Optical perception does not coincide with what you see – this apparently obvious fact is a source of dilemma and curiosity that has been engendering humanity’s age-old activities, from philosophy to science. Between optical sensation and image formation, eyes as a biological material and looking as social phenomenon, between zoe and bios, human beings incessantly endeavor to make things intelligible and tangible, around which the scientific method of measuring and the symbolic method of visual and literary narrating have revolved. This space of observation and narration, since the modern era that gave birth to various technologies concerning life, has particularly drawn attention as an issue of art and science, society and technology, or, I would rather rephrase it as the relation between curiosity and violence, between observation and destruction. As we crack open rocks in order to analyse the minerals, dissect bodies to study organs, destruction and alteration are the essential parts of observation of the invisible world. We cannot observe and describe invisible things without altering them. We might describe this alteration as violence, or maybe representation.
Radioactivity is one of the most intangible phenomena on earth, and the issue of nuclear energy takes us straight to the heart of the long-lasting question; what does it mean to make the world intelligible beyond our perceptual and cognitive constraint? How do we manage to imagine and give credibility to the world that transcends our own intelligibility? There is a sheer disconnection between the tangible world oriented by our sensory organs and the phenomenon of radioactivity. We cannot see, hear, smell and touch it, what we detect is merely an outcome or effect of radiation. Radioactivity goes far beyond our perception; the human body is not able to sense any hint of its existence at first hand, yet certainly it does great harm to us. This fact leaves us with a sense of mystery about this phenomenon that causes violence simultaneously symbolic and physical. As The Large Hadron Collider indicates, the world’s largest and most powerful particle collider, in order to recognise and observe the nuclear activity, we need to collide particles and capture the moment of explosion. Nuclear energy is one of the most radical examples of the process of observation that incorporates destruction, and one of the most violent and unintelligible phenomenon that requires not only a scientific method of measuring, but also a symbolic and metaphorical representation and narration. Then, what is the significance of eyes and looking in the discussion of intangible radioactivity as an artistic and philosophical issue if any?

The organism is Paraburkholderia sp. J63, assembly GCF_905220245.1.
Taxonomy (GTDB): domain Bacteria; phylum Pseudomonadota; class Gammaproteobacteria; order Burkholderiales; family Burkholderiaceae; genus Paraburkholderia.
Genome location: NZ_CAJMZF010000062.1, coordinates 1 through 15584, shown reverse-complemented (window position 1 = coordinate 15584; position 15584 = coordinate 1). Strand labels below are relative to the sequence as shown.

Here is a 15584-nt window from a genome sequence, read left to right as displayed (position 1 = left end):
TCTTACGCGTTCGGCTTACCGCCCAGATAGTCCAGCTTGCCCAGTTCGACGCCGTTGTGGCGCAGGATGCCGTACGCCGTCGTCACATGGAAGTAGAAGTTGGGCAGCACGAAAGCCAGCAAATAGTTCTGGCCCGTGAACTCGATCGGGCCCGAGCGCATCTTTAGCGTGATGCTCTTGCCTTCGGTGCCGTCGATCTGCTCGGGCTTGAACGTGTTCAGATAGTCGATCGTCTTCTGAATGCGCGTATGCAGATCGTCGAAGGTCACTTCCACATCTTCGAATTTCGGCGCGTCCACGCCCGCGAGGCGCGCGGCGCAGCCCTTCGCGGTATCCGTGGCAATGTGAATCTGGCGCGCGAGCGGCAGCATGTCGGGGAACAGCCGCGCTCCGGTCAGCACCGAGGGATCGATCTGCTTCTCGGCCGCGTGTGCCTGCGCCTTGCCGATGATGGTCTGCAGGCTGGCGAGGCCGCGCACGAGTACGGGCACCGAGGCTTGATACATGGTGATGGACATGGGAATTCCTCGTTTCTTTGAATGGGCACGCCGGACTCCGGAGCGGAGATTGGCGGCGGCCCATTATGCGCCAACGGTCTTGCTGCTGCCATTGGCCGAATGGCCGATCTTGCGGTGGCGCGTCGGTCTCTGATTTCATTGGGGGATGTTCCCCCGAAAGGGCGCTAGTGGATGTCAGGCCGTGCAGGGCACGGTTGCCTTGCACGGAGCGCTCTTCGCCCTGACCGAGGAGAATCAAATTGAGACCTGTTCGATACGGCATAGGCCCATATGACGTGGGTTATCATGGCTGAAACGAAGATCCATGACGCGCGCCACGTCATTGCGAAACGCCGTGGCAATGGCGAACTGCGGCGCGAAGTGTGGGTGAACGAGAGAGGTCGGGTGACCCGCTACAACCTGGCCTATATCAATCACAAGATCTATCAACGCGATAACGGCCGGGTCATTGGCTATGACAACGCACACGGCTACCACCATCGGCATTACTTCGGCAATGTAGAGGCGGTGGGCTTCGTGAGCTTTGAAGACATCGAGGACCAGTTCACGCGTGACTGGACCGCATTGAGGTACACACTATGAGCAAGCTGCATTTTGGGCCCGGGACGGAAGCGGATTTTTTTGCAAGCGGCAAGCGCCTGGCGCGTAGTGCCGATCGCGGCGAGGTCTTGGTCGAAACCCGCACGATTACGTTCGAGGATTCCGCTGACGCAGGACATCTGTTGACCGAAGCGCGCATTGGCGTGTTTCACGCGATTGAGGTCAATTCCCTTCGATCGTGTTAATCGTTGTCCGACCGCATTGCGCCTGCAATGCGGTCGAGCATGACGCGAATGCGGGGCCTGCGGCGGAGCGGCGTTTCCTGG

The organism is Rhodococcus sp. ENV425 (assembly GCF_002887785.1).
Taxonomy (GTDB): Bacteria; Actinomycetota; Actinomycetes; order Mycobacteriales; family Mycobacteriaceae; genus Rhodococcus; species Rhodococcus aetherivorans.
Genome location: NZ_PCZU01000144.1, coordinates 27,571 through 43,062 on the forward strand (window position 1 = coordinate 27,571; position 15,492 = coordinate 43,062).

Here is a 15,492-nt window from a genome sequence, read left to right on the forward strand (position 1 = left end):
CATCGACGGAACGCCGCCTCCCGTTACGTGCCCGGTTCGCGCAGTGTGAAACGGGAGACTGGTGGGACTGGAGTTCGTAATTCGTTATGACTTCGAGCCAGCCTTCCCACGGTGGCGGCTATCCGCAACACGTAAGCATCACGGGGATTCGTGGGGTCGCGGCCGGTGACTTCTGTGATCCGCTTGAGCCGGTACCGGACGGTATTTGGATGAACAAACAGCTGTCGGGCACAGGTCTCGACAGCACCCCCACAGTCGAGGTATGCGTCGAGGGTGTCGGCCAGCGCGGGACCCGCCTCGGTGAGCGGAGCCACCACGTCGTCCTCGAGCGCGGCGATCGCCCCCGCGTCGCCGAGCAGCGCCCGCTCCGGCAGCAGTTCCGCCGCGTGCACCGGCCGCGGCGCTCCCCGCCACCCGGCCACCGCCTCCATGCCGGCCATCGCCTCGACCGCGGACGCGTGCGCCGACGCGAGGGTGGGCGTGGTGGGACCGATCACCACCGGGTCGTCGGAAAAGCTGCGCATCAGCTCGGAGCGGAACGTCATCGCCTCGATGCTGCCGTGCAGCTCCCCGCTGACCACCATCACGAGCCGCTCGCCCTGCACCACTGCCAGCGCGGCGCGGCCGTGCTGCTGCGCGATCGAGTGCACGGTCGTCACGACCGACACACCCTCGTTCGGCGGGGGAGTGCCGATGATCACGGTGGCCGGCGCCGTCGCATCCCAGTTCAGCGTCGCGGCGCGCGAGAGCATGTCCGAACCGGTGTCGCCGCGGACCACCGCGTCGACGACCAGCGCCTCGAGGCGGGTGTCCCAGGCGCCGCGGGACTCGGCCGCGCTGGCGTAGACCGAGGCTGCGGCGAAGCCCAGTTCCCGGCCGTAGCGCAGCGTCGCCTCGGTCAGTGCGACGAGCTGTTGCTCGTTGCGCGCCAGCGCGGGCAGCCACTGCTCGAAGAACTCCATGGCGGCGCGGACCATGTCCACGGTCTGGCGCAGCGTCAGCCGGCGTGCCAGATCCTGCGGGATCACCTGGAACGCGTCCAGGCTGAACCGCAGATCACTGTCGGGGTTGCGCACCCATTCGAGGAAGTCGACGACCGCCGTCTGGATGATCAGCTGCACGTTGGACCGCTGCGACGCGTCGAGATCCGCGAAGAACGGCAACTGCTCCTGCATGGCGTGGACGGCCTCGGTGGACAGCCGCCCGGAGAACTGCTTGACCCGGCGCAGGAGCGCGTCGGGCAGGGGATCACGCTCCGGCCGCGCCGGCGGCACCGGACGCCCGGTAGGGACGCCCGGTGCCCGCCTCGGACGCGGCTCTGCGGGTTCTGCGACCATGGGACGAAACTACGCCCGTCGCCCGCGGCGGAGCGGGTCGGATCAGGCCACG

In this paper, I will examine several artistic approaches to nuclear power, exploring the relation between art and science, both of which work out a medium of giving intelligibility to the unknown. I will discuss several artists from postwar Japanese context, whose works refer to the atomic bomb catastrophe, Fukushima or post-3.11 Japanese society, and wrap it up with an American artist James Acord who works with radioactive materials for his sculptural piece.